No. of Recommendations: 2
My first billing cycle just closed on my new Penfed Cash Rewards card. There are some important caveats people that are considering this card should consider. First, the reason that I've obtained the card is that it pays a flat 1.25% cash back on all transacations, which is credited towards your payment (i.e. spend $100 during the cycle, get back $1.25 immediately, your payment is $98.75).

However. There are some serious short-comings to the Penfed card that I wish I was aware of before I spent the $20 to join NMFA and the $5 I have to maintain at Penfed. In other words I'm in for at least $10,000 worth of charges before I can break even.

1. Delay in electronic statement availability.

This may have been a function of this being the first billing cycle. However, a paper statement arrived before my electronic statement was available online. There was a lag time of 5 days. This may only have been a function of this being a new account.

There appears to be an option for electronic only statements so it's not clear to me whether the paper statement is a function of this being the first statement.

2. Poorly accessible online information about statement cycles.

It's there but buried. The only way you know that your statement period has closed is to either count days or look at the small "Due Date" column which will have a date and an amount listed next to it when you have a payment due.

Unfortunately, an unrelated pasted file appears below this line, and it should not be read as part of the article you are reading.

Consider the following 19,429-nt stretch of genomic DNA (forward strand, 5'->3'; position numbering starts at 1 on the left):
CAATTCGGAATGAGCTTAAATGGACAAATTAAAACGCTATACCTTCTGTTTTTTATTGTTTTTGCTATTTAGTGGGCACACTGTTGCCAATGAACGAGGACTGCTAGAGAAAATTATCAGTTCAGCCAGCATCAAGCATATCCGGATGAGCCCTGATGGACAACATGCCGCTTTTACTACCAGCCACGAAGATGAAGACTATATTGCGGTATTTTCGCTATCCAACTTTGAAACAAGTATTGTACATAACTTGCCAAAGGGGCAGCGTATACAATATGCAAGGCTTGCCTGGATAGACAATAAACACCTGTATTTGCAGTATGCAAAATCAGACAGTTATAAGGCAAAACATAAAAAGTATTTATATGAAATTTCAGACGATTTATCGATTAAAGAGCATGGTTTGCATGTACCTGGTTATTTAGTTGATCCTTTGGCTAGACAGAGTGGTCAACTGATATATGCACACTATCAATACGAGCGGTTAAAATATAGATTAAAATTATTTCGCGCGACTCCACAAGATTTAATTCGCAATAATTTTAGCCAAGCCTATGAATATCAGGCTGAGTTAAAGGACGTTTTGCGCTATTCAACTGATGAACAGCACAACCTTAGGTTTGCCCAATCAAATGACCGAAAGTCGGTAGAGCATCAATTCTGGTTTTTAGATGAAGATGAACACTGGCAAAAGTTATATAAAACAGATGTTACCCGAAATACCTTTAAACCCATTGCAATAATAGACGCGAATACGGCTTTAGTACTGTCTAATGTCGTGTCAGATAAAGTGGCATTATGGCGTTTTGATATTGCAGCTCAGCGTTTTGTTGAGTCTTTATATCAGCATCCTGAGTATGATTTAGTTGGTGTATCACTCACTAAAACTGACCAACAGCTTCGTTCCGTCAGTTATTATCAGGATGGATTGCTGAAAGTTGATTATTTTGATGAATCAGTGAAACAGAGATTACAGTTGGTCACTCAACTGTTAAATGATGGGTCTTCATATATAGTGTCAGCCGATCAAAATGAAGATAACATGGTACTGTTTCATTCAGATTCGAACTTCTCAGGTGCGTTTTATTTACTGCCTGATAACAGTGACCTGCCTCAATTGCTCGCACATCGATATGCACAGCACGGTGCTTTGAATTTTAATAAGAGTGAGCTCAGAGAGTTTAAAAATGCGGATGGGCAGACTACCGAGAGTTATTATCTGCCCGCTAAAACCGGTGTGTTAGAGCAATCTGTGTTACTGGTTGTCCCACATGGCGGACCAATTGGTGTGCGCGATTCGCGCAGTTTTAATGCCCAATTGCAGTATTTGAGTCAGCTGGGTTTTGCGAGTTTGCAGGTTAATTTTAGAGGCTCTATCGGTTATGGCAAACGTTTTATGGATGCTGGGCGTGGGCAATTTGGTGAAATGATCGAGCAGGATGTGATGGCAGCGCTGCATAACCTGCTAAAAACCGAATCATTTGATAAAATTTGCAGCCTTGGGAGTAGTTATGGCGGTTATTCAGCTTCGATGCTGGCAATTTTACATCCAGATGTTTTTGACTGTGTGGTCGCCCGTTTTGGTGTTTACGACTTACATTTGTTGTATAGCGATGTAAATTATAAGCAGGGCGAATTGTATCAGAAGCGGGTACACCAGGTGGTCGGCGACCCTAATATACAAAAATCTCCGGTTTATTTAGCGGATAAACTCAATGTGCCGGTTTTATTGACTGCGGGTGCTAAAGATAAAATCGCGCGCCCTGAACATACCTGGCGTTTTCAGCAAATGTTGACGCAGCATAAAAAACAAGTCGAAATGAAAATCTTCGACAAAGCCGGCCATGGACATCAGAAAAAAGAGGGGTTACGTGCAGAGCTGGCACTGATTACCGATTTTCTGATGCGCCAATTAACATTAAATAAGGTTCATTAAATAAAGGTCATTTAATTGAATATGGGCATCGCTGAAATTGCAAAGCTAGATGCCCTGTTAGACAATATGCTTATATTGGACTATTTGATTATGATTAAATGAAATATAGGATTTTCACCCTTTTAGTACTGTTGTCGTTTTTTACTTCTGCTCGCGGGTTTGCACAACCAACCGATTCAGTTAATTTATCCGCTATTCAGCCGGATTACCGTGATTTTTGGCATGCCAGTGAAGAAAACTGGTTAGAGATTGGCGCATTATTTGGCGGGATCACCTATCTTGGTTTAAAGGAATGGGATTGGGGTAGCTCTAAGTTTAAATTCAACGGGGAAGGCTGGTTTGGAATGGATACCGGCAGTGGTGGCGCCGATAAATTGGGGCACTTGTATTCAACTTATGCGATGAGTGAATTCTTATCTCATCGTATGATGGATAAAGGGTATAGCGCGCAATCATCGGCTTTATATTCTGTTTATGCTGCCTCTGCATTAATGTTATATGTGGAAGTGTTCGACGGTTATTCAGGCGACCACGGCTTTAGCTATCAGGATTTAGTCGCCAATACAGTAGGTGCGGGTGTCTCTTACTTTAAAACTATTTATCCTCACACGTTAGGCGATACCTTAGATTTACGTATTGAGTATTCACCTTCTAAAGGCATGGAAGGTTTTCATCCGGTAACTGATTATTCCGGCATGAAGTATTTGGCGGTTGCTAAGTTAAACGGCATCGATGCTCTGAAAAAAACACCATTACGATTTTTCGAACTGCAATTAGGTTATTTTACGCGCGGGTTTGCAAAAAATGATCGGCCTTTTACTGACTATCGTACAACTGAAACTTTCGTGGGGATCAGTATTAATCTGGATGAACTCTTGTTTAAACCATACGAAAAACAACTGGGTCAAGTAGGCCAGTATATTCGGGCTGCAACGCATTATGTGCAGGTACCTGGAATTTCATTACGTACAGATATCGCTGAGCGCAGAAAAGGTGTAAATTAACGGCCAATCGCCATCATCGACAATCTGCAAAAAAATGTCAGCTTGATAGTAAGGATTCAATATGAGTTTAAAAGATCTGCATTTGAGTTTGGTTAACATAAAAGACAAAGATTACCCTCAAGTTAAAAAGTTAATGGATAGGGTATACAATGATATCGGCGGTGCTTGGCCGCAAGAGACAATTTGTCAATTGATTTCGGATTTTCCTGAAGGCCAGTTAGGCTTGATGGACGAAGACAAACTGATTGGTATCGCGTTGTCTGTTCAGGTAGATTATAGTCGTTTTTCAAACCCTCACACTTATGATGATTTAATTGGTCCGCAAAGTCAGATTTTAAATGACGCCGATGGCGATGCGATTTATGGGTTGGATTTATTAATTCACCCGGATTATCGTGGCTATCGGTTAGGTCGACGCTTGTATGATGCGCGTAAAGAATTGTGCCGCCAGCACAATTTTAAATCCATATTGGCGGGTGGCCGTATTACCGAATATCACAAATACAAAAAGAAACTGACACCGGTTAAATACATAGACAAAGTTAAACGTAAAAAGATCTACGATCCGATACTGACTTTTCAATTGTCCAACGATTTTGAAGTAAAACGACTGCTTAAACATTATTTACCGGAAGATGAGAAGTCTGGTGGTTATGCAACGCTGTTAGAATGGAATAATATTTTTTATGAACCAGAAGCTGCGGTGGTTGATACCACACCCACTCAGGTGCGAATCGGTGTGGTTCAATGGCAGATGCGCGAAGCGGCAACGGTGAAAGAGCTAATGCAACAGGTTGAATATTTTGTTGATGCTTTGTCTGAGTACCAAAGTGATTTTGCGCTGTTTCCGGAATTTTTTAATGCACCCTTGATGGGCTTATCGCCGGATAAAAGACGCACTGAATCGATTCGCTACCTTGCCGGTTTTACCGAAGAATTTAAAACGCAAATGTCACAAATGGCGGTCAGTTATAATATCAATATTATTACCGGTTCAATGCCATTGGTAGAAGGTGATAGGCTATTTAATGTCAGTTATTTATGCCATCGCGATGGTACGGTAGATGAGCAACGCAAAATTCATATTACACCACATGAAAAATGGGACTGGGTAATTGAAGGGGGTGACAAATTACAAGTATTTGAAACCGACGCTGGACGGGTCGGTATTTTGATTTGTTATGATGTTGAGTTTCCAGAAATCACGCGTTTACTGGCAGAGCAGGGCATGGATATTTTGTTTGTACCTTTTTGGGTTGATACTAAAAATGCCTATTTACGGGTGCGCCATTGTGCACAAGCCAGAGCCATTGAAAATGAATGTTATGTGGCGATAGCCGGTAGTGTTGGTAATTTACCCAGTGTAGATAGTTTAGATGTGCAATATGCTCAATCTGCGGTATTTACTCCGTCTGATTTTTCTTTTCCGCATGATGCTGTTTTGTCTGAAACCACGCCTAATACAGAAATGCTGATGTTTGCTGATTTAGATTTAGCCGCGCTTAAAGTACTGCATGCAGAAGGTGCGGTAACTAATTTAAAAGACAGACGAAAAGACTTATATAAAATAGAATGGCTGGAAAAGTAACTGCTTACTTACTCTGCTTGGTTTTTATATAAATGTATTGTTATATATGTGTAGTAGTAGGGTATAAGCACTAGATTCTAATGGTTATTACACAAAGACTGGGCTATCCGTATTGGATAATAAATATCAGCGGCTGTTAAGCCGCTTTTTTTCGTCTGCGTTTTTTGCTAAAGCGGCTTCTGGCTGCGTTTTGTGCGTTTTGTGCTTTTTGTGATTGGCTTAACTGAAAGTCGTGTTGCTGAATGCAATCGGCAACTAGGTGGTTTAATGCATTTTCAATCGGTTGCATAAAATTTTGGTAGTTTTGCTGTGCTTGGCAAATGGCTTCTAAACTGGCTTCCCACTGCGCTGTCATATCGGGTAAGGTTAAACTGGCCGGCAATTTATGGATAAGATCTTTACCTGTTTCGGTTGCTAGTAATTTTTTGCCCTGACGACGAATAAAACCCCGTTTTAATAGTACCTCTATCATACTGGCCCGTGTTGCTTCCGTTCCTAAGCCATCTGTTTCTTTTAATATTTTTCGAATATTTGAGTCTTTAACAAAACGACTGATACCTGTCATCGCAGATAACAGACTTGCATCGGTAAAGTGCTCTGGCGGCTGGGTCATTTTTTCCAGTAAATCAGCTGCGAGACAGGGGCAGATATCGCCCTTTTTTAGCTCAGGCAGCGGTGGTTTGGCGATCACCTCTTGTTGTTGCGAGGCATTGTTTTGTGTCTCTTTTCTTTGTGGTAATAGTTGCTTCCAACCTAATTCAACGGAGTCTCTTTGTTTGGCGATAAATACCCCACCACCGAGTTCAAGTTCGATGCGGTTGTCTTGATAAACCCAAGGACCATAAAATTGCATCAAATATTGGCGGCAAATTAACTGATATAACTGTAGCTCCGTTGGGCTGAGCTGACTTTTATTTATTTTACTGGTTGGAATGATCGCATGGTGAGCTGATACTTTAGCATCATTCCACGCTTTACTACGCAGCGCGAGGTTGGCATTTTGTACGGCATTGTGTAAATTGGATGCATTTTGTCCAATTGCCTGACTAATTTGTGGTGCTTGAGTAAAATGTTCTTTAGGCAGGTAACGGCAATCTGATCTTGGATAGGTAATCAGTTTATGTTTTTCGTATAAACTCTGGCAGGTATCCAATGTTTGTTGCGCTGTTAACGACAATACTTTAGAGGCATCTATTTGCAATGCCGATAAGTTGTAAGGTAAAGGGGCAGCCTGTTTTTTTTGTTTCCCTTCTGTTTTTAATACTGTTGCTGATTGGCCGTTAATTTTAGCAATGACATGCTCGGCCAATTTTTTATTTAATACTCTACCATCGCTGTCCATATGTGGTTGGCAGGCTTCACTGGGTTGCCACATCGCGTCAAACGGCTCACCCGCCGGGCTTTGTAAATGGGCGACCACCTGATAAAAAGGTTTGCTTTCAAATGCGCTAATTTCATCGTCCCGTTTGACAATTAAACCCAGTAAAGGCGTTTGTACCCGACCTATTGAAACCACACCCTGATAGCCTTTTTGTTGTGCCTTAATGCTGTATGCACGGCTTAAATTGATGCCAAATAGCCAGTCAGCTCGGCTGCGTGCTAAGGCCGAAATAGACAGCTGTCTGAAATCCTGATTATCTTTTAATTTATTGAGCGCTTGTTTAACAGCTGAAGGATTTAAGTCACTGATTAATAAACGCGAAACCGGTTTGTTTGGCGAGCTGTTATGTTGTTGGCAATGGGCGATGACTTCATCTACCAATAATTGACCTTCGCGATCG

Better interfaces prominently display when your statement period will close, when your payment is due and what the amount of your minimum and full payments are.

3. No external account automatic payments.

You cannot authorize automatic payment from any accounts except Penfed bank accounts. That means you must either move all your banking to Penfed or at least arrange for the amount of money you've spent to be transferred to a Penfed account to be able to pay automatically in full via checking deduction. This also applies to automatic payment of the minimum amount.

All the other credit card companies I've dealt with have had the option to pay in full from other institutions. This is something I wish I had been aware of before I signed up.

This means you cannot automate the entire payment process (i.e. paycheck direct deposited to your checking account, credit card paid in full automatically) which can be handy when life gets a little busy.

4. No float on automatic payment.

I looked at the automatic payment form more closely because I was debating authorizing full payment from the Regular Share account at Penfed that you have to establish. I would then transfer money from my USAA checking account manually each month to cover the payment.

However, the form states the following:
An automatic payment in an amount required to pay off the last billed balance minus any cycle-to-date credits or payments will be applied to my credit card account. The payment will be deducted from my designated account within five days after the billing cycle close date.

Ok, read that again carefully. There is no float. This is how they're likely paying for that extra 0.25%. If you authorize payment in full, or minimum or any type of recurrent payment you pay immediately on statement close.

No other credit card I've held has ever done this with their automatic payments. All have always debited on the statement due date.

On a side note I've discovered USAA has Penfed listed as a payer in the web billpay. My solution to the payment issue is now to authorize payment via the USAA bill pay vs. doing so through Penfed as either way I would have to move money from USAA to Penfed. However, this way I can pay closer to the statement due date.

I'll try to remember to post an update about the statement issues once my next cycle closes.
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